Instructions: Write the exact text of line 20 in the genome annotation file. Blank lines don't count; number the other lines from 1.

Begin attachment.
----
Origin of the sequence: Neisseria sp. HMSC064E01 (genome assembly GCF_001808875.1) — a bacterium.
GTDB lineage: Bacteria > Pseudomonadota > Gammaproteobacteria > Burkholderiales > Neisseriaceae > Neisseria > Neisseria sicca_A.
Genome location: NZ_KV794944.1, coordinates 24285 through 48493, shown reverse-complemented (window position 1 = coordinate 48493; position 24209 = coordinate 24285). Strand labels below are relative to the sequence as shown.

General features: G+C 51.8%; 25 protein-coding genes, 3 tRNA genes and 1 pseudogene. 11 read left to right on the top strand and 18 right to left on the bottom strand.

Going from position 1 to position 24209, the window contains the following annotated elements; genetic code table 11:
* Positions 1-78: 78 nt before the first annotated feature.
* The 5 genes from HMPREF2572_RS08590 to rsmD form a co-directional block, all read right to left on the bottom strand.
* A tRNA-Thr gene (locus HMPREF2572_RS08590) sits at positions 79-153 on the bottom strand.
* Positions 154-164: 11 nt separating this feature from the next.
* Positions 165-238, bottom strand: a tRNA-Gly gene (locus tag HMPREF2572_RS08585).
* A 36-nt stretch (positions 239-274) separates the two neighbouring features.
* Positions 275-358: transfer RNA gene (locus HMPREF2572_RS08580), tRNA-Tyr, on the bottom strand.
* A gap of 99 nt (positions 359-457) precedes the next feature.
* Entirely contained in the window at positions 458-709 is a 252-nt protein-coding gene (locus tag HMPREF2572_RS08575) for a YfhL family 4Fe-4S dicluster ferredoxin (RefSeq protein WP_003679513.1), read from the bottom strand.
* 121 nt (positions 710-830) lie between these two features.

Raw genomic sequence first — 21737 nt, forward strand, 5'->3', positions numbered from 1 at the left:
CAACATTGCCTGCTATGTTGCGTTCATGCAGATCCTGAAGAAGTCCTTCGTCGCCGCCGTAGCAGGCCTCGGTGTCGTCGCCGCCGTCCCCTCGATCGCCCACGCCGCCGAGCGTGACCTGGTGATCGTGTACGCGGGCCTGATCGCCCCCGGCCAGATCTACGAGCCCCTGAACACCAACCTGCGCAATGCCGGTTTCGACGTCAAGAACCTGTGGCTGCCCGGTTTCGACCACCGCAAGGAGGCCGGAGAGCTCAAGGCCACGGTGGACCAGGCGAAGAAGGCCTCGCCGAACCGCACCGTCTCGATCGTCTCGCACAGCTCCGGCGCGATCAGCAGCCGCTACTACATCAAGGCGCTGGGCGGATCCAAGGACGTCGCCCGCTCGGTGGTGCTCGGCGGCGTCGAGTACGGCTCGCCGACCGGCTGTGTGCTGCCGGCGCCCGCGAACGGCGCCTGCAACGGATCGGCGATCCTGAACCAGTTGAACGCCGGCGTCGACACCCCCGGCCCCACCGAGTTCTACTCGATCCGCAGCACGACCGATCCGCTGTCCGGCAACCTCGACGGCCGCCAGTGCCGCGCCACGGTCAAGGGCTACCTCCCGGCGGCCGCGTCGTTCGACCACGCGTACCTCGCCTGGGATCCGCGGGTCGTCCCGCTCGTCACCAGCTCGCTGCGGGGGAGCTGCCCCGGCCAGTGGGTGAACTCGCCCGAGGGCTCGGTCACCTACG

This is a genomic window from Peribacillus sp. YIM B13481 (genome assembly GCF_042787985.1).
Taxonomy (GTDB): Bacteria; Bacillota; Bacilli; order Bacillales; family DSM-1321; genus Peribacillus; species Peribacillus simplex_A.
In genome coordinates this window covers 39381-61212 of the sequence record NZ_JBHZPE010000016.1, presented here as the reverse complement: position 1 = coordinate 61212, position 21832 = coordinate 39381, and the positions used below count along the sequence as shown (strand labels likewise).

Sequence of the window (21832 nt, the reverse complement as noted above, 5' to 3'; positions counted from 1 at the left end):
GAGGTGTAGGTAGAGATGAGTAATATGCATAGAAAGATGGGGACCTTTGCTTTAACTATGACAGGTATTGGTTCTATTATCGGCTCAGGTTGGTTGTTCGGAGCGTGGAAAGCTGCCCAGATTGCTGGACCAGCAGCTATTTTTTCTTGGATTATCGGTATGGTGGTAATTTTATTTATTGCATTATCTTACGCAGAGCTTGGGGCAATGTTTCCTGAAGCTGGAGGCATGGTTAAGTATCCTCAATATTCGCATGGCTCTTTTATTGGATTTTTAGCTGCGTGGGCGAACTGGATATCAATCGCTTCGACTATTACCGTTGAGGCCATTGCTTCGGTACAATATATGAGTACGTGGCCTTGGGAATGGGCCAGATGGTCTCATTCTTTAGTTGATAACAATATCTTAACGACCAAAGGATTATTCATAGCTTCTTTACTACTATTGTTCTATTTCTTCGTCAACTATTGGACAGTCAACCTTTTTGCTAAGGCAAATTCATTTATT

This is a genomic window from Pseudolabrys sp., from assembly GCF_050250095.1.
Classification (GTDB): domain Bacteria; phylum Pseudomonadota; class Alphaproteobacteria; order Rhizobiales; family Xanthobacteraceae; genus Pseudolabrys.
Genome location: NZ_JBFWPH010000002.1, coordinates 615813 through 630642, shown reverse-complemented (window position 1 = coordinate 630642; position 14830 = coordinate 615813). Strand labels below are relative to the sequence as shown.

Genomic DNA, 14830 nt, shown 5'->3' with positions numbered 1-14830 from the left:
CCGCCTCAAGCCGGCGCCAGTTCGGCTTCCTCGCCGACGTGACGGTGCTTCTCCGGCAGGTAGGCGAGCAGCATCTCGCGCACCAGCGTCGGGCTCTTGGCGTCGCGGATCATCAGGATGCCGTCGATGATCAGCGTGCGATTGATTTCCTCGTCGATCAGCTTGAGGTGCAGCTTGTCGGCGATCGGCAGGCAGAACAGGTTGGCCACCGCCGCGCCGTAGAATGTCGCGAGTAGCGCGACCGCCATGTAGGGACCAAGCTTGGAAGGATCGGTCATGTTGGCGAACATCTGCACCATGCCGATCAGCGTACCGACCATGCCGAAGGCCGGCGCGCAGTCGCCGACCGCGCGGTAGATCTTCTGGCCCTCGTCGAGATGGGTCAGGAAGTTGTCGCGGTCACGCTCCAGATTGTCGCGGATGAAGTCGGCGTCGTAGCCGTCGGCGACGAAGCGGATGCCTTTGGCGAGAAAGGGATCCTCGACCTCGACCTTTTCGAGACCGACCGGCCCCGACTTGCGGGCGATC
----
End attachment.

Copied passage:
In genome coordinates this window covers 39381-61212 of the sequence record NZ_JBHZPE010000016.1, presented here as the reverse complement: position 1 = coordinate 61212, position 21832 = coordinate 39381, and the positions used below count along the sequence as shown (strand labels likewise).